Although Sethy II bears also the name Merenre, this is not sufficient reason to assign the original communication to his reign or to associate the name of the fortress with him as is frequently assumed. Inena, the writer of the model letter, is well known from other sources as well. His superior, the Scribe of the Treasury Qa3-gabu, is also mentioned in Papyrus Anastasi IV dated to a first year of an unknown Pharaoh whom Erman and Helck identify with Sethy II. Such a first year would well agree with an eighth year of Merneptah I.
11 BAR III §§ 636-38; he rendered the crucial passage “We have finished passing the tribes of the Shasu of Edom through the Fortress ... to the pools of Pithom ... in order to sustain them and their herds"
lation who sees in the passage an indication of changing times. While under Sethy I the Shasu were battled the text is for him an indication that "...”
Wilson considered the text a model for an official on the eastern frontier to “report the passage of Asiatic tribes into the better pasturages of the Delta". Caminos provided a philological commentary but did not concern himself with a historical interpretation. In his discussion of the location of pr-'Itm and Tjeku Helck offered the rendering "..." His focal point is the geographical aspects and will concern us later. A somewhat different shade has Edel's rendering "..." A rather extensive commentary was provided by S. Herrmann who sees in the text the reflection of a routinely registered border-traffic in connection with the change of pastures by nomadic groups. The people concerned he identifies as nomads from the south Palestinian region who after crossing the northern Sinai Peninsula reached the eastern Delta and seek there pastures, temporarily or for longer, which they can use only with Pharaonic permission. Finally the rendering of Giveon has to be listed: "...
15 loco citato 259 " [We] have finished letting the Bedouin tribes of Edom pass the Fortress [of] Mer-ne-Tah ... which is in Tjeku, to the pools of Per-Atum (Pithom) ... to keep them alive and to keep their cattle alive ..."
This revue of renderings produced a remarkable range of views. The
majority sees the text as a report that the immigration by Shasau
Bedouins from southern Palestine was successfully completed so that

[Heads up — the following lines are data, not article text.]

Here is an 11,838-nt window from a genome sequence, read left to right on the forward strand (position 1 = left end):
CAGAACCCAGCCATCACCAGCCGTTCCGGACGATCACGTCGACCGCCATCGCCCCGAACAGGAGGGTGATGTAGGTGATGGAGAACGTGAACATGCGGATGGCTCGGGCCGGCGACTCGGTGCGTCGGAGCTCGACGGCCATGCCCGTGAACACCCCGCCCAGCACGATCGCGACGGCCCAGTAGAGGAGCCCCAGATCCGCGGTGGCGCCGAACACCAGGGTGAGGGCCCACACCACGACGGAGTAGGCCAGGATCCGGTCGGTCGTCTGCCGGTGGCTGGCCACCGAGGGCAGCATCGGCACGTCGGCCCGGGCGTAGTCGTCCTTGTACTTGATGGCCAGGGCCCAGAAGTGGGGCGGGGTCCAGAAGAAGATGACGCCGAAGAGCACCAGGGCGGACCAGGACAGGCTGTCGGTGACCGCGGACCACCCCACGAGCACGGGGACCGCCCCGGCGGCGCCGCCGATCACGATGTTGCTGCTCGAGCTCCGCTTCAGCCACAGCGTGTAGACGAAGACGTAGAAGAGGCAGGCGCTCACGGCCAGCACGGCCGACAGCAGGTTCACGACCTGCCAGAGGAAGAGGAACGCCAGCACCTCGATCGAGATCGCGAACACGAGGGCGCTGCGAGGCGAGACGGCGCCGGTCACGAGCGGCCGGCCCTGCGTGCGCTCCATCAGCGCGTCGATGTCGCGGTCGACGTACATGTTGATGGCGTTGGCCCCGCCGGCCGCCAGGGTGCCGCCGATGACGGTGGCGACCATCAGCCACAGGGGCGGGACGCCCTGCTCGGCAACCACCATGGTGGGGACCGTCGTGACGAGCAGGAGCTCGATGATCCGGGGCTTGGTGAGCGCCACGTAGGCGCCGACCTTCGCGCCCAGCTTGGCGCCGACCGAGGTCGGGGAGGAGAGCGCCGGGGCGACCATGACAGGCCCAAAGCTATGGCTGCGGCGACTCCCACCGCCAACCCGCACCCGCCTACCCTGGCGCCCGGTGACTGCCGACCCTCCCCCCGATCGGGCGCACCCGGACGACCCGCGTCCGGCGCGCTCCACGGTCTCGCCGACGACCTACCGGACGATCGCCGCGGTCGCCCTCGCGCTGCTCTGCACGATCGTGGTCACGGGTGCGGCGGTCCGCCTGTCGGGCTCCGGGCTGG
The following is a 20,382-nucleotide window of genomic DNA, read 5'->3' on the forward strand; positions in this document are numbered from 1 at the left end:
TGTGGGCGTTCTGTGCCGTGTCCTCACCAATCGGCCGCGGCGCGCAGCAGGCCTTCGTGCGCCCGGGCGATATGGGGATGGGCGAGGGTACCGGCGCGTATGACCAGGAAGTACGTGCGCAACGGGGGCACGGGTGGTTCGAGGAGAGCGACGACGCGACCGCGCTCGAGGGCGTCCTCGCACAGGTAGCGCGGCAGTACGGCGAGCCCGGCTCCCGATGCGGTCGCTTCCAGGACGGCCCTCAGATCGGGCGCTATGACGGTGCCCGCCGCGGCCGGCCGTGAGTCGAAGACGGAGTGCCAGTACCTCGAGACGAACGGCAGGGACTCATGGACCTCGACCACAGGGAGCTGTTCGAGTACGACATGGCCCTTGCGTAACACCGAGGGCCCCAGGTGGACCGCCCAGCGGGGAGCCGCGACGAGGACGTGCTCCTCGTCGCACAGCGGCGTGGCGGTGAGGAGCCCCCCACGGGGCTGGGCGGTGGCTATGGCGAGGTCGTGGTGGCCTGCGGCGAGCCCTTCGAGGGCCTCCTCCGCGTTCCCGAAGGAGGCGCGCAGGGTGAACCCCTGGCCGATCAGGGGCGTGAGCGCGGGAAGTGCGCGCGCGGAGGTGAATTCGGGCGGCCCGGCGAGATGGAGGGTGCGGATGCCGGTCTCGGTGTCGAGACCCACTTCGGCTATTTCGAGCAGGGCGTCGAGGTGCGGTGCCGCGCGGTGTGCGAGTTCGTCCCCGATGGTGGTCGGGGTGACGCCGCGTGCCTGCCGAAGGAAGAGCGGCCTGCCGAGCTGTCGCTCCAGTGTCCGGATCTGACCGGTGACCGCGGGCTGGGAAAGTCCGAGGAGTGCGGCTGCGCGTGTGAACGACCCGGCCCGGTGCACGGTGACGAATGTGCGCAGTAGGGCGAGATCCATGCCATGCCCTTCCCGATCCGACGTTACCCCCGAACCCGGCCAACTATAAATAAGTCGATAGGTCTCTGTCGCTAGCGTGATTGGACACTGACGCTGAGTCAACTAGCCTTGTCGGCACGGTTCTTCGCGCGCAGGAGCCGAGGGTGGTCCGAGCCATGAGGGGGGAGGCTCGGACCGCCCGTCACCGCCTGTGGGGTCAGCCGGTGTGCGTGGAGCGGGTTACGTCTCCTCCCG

they could sustain themselves and their herds from the water supplies
inside the Pharaonic realm. Such a humanitarian attitude the Egyptian
official is credited with is surprising when compared with the usual
disdain the Egyptians display for foreigners, especially for nomads.
It might be particularly out of tune when one envisages a scarcity
of water supplies as surmised by Redford. The hydrographic situation
in the Wadi Tumilat, which will be discussed later, is however not as desperate as that of most of the region to its east.
The surprisingly “humane” attitude of the Egyptian authorities takes
on another perspective when the time element involved is considered.
It is not an unrestricted free access to the waters which is concerned here
but a privilege with temporal restraints. The possibility
to pass was restricted to a specific date; the one lending itself
to such a favor to "Asiatics" was the "birthday-of-Seth" -- i.e. the
third epagomenal day (which at the time the text was written fell in
the midst of summer). To grant the Shasu permission to proceed
to water their flocks seems a gesture more intended for Seth than for
the people concerned in order to win the god's grace on his “birthday".
Beyond this particular occasion the border was principally closed
to foreigners. Exemptions however could be made to meet emergencies.
In this case written application had to be made to the Egyptian
authorities. It was a matter beyond the power of the local frontier
administrator and required a decision by a superior. The second
part of Inana's letter states the procedures he intends to follow